In fact, so strong did Charlton appear at the back, the more pressing concern was the forced removal of Makienok. The Dane withdrawn through injury, and replaced by Vetokele, who himself looked in some troubled having taken a knock to the back of the head attempting to hold up the ball just minutes after coming on.
And while he continued, the Addicks were certainly less effective without a physical presence in attack. Luzon’s side needing a decent amount of time to change their game plan to accommodate for the lack of Makienok, and it did not change before Henry’s delivery skidded past a diving Edwards in the middle.
But, once Charlton settled down and found some sort of rhythm, they were able to end the half in relative strong fashion.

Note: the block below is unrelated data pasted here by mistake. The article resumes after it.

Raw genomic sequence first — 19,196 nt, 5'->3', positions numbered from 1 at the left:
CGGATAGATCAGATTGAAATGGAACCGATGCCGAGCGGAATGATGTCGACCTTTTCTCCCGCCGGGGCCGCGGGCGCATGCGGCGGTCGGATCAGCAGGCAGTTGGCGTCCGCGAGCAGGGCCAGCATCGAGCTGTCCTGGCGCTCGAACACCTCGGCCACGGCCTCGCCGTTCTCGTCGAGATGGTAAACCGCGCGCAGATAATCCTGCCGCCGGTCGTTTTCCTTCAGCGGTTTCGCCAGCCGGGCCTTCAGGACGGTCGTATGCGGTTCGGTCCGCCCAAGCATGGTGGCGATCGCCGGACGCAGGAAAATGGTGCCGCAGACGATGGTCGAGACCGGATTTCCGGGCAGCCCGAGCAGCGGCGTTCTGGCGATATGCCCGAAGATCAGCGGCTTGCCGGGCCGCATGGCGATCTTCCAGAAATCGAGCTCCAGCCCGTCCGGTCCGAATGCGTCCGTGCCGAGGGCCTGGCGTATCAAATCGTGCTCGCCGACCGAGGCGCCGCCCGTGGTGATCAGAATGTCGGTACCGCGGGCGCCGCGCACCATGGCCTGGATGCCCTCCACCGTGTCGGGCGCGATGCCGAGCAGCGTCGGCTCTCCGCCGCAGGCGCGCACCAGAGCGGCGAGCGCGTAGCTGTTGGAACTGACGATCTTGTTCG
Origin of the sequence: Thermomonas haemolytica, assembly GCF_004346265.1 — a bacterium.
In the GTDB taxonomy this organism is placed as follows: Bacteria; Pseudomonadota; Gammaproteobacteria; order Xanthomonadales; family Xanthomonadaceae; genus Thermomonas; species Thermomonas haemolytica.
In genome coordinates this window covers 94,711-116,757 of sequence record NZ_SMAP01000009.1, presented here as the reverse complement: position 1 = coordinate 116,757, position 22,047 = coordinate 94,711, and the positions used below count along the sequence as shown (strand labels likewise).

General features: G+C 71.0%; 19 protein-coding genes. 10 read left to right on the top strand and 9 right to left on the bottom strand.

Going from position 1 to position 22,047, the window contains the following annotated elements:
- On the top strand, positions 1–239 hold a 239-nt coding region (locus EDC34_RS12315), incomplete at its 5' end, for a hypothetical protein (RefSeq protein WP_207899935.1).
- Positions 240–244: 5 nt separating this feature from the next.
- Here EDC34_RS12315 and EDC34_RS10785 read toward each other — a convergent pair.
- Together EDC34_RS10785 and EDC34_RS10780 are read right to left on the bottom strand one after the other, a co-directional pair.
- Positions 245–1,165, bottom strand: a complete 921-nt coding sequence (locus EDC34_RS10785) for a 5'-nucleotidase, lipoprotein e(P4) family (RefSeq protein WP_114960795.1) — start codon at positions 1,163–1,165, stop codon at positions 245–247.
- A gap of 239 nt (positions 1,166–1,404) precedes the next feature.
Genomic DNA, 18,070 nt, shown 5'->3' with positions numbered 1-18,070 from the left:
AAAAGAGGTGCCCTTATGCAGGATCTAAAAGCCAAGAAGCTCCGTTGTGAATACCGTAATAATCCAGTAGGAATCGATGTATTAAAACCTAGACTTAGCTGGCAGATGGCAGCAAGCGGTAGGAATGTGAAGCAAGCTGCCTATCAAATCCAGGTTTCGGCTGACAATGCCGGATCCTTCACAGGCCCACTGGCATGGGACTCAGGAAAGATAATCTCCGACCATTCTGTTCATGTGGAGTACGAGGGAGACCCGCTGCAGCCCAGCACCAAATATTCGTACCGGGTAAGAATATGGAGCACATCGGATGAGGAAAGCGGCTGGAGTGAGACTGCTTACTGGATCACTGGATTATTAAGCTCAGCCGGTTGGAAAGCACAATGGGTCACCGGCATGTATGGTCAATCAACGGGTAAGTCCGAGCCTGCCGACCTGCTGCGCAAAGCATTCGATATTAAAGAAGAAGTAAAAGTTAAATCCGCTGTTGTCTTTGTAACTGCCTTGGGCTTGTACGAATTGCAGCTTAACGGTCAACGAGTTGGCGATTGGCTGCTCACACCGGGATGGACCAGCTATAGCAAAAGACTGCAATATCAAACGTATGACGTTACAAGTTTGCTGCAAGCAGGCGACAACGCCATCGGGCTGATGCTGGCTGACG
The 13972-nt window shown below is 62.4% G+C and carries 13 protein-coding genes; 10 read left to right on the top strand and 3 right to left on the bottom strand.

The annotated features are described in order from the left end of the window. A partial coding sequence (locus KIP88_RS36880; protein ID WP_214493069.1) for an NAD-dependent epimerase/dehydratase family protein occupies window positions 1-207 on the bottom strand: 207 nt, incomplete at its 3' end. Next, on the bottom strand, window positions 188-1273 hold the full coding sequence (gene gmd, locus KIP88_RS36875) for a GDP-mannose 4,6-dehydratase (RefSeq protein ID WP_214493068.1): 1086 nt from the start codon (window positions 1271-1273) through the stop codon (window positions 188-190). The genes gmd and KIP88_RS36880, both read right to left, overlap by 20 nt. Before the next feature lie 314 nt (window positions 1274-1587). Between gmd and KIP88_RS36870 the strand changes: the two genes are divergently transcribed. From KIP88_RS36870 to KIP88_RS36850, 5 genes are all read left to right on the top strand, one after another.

The rhythm, in truth, was mostly based around giving the ball to Gudmundsson and hoping the Icelander could create something, but that it isn’t to say it was a bad ploy. The winger typically cutting inside, and ambitiously firing over.
His sudden burst into life pushed Wolves’ defence back a little, giving Charlton’s midfield a touch more space. Cousins allowed to run forward, and curl an effort not too far over Ikeme’s crossbar.
And, as half-time approach, there was still one more opportunity for the Addicks. Ahearne-Grant crossing for Gudmundsson, whose downward header was well stopped.
So maybe the Icelandic winger’s influence in the half’s closing moments convinced Luzon to push him further forward. Ahearne-Grant, getting into decent positions with the ball at his feet but unable to deliver, withdrawn, and replaced by El Hadji-Ba to allow Gudmundsson to push further up.
In truth, it seemed something of an odd call. The balance of the side lost, with Cousins heading out wide, and Gudmundsson placed in a slightly unnatural position.
But, with almost everything Luzon touches turning to gold, his decision payed dividends ten minutes into the second half.